However, the story soon begins to grow in detail as the mystery of the town that Wanda and Vision inhabit, West View, N.J., finally begins to unravel in a way that even the least invested of Marvel fans can jump on board to. Following the first two episodes, “WandaVision” begins to really pulse with energy, and not just Wanda’s. It left us captivated in a way that made the eight-episode-binge over the course of four hours seem like almost no time at all had passed. Each episode features thrilling action, but never shies away from more emotional moments as Wanda struggles to maintain the life she has created for herself. The flow and excitement of this series was only dampened by the occasional interruption by family members and the seemingly never-ending credits.
Knowing past Marvel tendencies, we sat through these painful six-minute credits following the first episode, only to be let down by the lack of post-credit scenes. These episodes weren’t without the typical flare and music that the majority of Marvel films possess, but the lack of post-credits scenes on a majority of the episodes was a definite disappointment and annoyance. If you’ve ever seen a Marvel movie, you know the painful suspense one must sit through in anticipation of a post-credit clip, which often gives insight into the future of the Marvel universe. Watching eight episodes at once was certainly entertaining, and a way to reduce the suspense that would have otherwise been brought after each episode, but the diligent clicking of the remote over and over in an attempt to skip the dreadfully long credits certainly dulled the mood.
The issue of a lack of post-credit scenes within the first few episodes led to another inconvenience in our show watching tendencies. Thanks to a variety of spoilers and rants regarding the “WandaVision” show that we stumbled upon, we later discovered the existence of a few post credit-scenes in episodes seven, eight and nine. By this point we had already watched each episode and were therefore forced, in order to obtain the full “WandaVision” experience, to click through those episodes all over again until we reached the credits.
Still, we enjoyed these later episodes even more. The shifting time periods, and characters like the wacky and mysterious Agnes, who live in Wanda’s town of West View, added a lot of humor to what could have been a mainly action-packed series. Outside of the town, FBI agent Jimmy Woo and the aforementioned Darcy Lewis serve as foils for the viewer’s perspective as they try to uncover what’s going on in West View. In addition, the reintroduction of Monica Rambeau, daughter of Captain Marvel’s best friend Maria Rambeau, tied the series further into the Marvel universe.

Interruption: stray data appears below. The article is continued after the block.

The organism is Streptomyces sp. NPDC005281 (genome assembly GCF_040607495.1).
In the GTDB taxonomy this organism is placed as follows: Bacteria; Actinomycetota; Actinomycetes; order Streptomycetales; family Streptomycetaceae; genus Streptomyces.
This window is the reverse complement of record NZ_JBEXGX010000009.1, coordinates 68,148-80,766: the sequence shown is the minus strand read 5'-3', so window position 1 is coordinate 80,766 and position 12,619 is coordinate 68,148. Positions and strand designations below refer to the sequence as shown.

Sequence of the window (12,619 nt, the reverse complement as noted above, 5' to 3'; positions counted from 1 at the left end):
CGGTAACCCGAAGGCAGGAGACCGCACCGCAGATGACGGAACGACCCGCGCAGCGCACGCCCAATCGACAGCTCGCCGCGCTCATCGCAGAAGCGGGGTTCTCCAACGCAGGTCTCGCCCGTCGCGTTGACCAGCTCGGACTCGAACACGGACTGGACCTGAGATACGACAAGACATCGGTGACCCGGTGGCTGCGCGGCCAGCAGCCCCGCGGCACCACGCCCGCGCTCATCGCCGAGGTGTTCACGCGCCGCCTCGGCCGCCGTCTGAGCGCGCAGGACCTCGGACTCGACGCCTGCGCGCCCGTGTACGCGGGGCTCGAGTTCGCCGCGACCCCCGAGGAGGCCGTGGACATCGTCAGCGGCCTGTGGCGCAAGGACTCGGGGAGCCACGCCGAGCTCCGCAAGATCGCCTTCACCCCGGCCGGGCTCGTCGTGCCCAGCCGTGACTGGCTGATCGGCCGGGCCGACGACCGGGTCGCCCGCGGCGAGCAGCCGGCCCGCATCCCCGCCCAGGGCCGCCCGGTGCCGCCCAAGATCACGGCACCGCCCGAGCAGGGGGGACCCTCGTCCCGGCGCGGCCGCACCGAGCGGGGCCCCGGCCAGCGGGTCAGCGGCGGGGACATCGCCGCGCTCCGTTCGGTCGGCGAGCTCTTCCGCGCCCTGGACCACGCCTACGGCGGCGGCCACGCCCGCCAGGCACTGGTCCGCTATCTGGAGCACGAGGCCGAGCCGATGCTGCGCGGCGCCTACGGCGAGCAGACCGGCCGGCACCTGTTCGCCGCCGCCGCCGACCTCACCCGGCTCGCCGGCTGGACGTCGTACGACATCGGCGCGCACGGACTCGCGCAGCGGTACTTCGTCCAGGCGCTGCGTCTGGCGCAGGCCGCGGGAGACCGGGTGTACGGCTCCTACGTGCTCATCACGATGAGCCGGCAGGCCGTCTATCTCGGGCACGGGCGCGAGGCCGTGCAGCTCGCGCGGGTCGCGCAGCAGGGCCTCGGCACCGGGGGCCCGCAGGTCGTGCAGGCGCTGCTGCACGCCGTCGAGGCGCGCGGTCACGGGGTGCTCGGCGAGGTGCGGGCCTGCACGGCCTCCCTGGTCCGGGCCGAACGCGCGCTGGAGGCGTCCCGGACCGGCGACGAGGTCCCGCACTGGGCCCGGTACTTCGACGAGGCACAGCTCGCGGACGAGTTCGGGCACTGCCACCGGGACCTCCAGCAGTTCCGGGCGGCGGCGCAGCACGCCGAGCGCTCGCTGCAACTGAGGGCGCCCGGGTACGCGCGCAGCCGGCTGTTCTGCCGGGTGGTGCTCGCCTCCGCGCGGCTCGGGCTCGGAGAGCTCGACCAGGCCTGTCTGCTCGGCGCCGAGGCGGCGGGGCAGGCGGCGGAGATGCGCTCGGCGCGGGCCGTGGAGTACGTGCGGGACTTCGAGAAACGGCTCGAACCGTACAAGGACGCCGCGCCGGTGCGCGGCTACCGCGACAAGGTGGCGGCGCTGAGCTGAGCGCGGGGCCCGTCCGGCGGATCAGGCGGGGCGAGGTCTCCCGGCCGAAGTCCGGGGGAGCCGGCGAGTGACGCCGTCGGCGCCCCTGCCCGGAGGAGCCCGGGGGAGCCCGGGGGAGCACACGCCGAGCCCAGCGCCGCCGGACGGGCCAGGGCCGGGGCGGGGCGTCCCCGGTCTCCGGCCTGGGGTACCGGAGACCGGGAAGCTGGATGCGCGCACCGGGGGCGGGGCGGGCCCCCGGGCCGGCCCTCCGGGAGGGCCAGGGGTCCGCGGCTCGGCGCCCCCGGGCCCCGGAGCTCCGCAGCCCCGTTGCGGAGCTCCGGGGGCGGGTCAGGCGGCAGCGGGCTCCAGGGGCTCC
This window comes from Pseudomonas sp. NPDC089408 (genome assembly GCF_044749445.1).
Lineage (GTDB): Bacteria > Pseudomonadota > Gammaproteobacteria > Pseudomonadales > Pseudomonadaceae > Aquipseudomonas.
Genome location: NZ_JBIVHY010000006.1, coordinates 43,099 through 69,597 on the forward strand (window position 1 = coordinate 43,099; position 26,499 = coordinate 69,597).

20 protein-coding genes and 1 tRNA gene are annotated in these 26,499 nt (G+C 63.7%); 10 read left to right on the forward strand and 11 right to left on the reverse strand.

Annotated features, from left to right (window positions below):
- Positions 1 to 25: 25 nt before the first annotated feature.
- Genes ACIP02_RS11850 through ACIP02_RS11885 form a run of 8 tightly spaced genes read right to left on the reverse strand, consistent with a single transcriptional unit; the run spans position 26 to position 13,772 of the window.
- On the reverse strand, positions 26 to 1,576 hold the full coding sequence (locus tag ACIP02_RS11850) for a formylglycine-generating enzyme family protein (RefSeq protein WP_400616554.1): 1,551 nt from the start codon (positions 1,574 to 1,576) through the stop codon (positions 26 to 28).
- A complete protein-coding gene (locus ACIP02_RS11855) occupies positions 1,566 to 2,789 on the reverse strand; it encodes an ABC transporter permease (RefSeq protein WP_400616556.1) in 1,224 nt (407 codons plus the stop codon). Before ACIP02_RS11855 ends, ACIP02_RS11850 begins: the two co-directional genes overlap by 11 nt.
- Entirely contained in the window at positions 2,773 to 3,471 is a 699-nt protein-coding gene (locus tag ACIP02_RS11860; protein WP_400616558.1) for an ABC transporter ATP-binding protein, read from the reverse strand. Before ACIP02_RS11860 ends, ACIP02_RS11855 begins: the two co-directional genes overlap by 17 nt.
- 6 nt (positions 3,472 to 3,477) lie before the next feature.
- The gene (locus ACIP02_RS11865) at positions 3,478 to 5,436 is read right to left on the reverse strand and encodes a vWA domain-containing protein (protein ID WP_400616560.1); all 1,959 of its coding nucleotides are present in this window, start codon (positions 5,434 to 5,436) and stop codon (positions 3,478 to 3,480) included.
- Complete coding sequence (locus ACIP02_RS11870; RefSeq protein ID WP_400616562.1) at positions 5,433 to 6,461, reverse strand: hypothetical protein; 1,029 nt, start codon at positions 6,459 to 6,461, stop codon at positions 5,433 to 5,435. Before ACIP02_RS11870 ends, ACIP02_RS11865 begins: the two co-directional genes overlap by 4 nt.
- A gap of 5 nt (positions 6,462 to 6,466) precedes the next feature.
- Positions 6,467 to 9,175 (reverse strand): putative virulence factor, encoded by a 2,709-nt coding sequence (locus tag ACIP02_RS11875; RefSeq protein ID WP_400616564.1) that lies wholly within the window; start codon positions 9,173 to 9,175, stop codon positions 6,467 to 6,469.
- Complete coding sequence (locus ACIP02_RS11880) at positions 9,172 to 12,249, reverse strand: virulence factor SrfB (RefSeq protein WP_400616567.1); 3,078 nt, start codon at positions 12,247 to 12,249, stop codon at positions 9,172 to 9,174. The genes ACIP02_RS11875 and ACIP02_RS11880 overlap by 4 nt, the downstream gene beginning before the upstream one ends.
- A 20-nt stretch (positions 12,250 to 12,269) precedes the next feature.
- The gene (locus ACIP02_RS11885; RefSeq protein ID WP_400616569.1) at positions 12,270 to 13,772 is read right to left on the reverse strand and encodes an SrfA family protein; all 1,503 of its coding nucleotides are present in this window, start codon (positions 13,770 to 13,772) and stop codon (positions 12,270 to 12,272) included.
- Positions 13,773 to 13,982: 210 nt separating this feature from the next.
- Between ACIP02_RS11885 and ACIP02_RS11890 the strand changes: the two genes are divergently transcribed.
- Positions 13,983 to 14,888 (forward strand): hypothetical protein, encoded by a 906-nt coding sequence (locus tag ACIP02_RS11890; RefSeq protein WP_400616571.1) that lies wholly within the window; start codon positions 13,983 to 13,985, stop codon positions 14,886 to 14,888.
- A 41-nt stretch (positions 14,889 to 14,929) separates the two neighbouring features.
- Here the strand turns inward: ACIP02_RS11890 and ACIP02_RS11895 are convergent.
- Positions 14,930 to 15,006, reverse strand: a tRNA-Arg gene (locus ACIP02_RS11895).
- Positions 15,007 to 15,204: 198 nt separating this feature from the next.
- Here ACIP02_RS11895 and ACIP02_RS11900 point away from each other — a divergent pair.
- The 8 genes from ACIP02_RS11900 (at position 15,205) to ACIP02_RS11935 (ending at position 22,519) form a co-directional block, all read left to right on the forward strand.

“WandaVision” offered us a way to experience the Marvel universe in a rather new and unique way, with few of Marvel’s television series— looking at you “Agents of S.H.I.E.L.D.,” no offense, we just never really got into you— reaching the same level of thrill and excitement present in Marvel films. “WandaVision” was quite the exception to this norm, with our interest in the series leaving us in anticipation of finally sitting down and watching the final episode weeks after our binge.
The final episode of this rollercoaster of a show, “The Series Finale,” left us at an all-time low. If you ask us, that episode was absolutely heartbreaking. Now, we won’t get into too many details in the hope that this review, despite our rant regarding the credits, leaves you wanting to spend an entire day completely immersed in Marvel content and conspiracy theories on the future of the Marvel Cinematic Universe. This episode wrapped the previous episodes in an astounding way that allowed for all your previous questions and assumptions to vanish completely, while still leaving you pining for movies or television series yet to come.
The Marvel universe will continue to expand with the introduction of the television series “Falcon and the Winter Soldier,” but also the further incorporation of Wanda Maximoff into the cinematic universe, as the movie “Doctor Strange in the Universe of Madness” is set to release in March of 2022. Wanda’s story is far from over and we look forward to seeing her growth, both as a character and in the development of her powers in the films to come.
The Parkway West Pathfinder gives “WandaVision” 4.5 out of 5 stars.